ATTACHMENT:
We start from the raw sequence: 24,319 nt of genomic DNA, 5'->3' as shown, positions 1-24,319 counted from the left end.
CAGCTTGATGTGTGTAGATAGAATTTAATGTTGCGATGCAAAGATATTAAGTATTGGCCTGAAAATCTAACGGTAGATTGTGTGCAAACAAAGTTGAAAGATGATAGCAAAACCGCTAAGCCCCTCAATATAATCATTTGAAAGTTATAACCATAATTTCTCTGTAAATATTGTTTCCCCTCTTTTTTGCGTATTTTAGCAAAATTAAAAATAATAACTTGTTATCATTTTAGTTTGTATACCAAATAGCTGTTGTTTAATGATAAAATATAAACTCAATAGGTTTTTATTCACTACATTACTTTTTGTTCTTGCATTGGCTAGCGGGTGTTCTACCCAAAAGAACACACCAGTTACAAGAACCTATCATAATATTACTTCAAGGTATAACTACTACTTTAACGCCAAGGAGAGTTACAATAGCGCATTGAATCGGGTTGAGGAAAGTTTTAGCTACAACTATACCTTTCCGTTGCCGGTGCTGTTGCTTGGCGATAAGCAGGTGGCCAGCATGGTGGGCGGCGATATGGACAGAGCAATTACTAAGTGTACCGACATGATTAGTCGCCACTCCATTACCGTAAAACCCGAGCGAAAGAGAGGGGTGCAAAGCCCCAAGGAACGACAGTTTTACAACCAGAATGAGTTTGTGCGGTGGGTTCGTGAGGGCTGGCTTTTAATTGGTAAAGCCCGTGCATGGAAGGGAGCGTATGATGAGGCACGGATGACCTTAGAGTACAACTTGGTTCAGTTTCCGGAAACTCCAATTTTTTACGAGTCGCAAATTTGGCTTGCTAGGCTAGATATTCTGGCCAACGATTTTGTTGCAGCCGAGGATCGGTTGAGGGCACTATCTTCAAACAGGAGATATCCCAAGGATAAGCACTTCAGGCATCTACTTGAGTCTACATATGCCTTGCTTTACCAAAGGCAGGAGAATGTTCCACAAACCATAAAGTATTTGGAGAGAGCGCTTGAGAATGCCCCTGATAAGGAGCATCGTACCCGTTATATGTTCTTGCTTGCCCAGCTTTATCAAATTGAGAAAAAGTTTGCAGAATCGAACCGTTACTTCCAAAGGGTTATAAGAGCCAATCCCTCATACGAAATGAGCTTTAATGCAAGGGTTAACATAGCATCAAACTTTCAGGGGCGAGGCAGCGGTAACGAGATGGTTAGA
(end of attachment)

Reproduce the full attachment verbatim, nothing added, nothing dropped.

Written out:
We start from the raw sequence: 24,319 nt of genomic DNA, 5'->3' as shown, positions 1-24,319 counted from the left end.
CAGCTTGATGTGTGTAGATAGAATTTAATGTTGCGATGCAAAGATATTAAGTATTGGCCTGAAAATCTAACGGTAGATTGTGTGCAAACAAAGTTGAAAGATGATAGCAAAACCGCTAAGCCCCTCAATATAATCATTTGAAAGTTATAACCATAATTTCTCTGTAAATATTGTTTCCCCTCTTTTTTGCGTATTTTAGCAAAATTAAAAATAATAACTTGTTATCATTTTAGTTTGTATACCAAATAGCTGTTGTTTAATGATAAAATATAAACTCAATAGGTTTTTATTCACTACATTACTTTTTGTTCTTGCATTGGCTAGCGGGTGTTCTACCCAAAAGAACACACCAGTTACAAGAACCTATCATAATATTACTTCAAGGTATAACTACTACTTTAACGCCAAGGAGAGTTACAATAGCGCATTGAATCGGGTTGAGGAAAGTTTTAGCTACAACTATACCTTTCCGTTGCCGGTGCTGTTGCTTGGCGATAAGCAGGTGGCCAGCATGGTGGGCGGCGATATGGACAGAGCAATTACTAAGTGTACCGACATGATTAGTCGCCACTCCATTACCGTAAAACCCGAGCGAAAGAGAGGGGTGCAAAGCCCCAAGGAACGACAGTTTTACAACCAGAATGAGTTTGTGCGGTGGGTTCGTGAGGGCTGGCTTTTAATTGGTAAAGCCCGTGCATGGAAGGGAGCGTATGATGAGGCACGGATGACCTTAGAGTACAACTTGGTTCAGTTTCCGGAAACTCCAATTTTTTACGAGTCGCAAATTTGGCTTGCTAGGCTAGATATTCTGGCCAACGATTTTGTTGCAGCCGAGGATCGGTTGAGGGCACTATCTTCAAACAGGAGATATCCCAAGGATAAGCACTTCAGGCATCTACTTGAGTCTACATATGCCTTGCTTTACCAAAGGCAGGAGAATGTTCCACAAACCATAAAGTATTTGGAGAGAGCGCTTGAGAATGCCCCTGATAAGGAGCATCGTACCCGTTATATGTTCTTGCTTGCCCAGCTTTATCAAATTGAGAAAAAGTTTGCAGAATCGAACCGTTACTTCCAAAGGGTTATAAGAGCCAATCCCTCATACGAAATGAGCTTTAATGCAAGGGTTAACATAGCATCAAACTTTCAGGGGCGAGGCAGCGGTAACGAGATGGTTAGA